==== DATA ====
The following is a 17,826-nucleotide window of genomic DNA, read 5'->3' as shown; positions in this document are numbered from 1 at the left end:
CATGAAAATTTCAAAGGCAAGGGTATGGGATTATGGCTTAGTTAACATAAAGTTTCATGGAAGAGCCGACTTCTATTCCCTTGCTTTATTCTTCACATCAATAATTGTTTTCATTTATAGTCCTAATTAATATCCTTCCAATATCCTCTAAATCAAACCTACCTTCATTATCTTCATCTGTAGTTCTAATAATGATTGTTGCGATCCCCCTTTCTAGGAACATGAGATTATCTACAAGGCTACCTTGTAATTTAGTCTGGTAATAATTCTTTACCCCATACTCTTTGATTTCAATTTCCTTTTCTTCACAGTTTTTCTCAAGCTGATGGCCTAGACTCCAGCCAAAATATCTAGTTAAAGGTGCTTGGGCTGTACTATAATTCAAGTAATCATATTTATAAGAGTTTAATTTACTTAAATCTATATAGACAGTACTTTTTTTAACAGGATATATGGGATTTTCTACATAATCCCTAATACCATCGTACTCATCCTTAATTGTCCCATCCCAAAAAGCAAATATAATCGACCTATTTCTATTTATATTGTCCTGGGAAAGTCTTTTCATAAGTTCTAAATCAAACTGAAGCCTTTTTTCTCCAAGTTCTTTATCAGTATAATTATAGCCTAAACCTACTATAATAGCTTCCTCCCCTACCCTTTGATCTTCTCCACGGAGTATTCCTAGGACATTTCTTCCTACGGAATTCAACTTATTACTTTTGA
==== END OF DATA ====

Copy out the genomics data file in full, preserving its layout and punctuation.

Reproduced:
The following is a 17,826-nucleotide window of genomic DNA, read 5'->3' as shown; positions in this document are numbered from 1 at the left end:
CATGAAAATTTCAAAGGCAAGGGTATGGGATTATGGCTTAGTTAACATAAAGTTTCATGGAAGAGCCGACTTCTATTCCCTTGCTTTATTCTTCACATCAATAATTGTTTTCATTTATAGTCCTAATTAATATCCTTCCAATATCCTCTAAATCAAACCTACCTTCATTATCTTCATCTGTAGTTCTAATAATGATTGTTGCGATCCCCCTTTCTAGGAACATGAGATTATCTACAAGGCTACCTTGTAATTTAGTCTGGTAATAATTCTTTACCCCATACTCTTTGATTTCAATTTCCTTTTCTTCACAGTTTTTCTCAAGCTGATGGCCTAGACTCCAGCCAAAATATCTAGTTAAAGGTGCTTGGGCTGTACTATAATTCAAGTAATCATATTTATAAGAGTTTAATTTACTTAAATCTATATAGACAGTACTTTTTTTAACAGGATATATGGGATTTTCTACATAATCCCTAATACCATCGTACTCATCCTTAATTGTCCCATCCCAAAAAGCAAATATAATCGACCTATTTCTATTTATATTGTCCTGGGAAAGTCTTTTCATAAGTTCTAAATCAAACTGAAGCCTTTTTTCTCCAAGTTCTTTATCAGTATAATTATAGCCTAAACCTACTATAATAGCTTCCTCCCCTACCCTTTGATCTTCTCCACGGAGTATTCCTAGGACATTTCTTCCTACGGAATTCAACTTATTACTTTTGA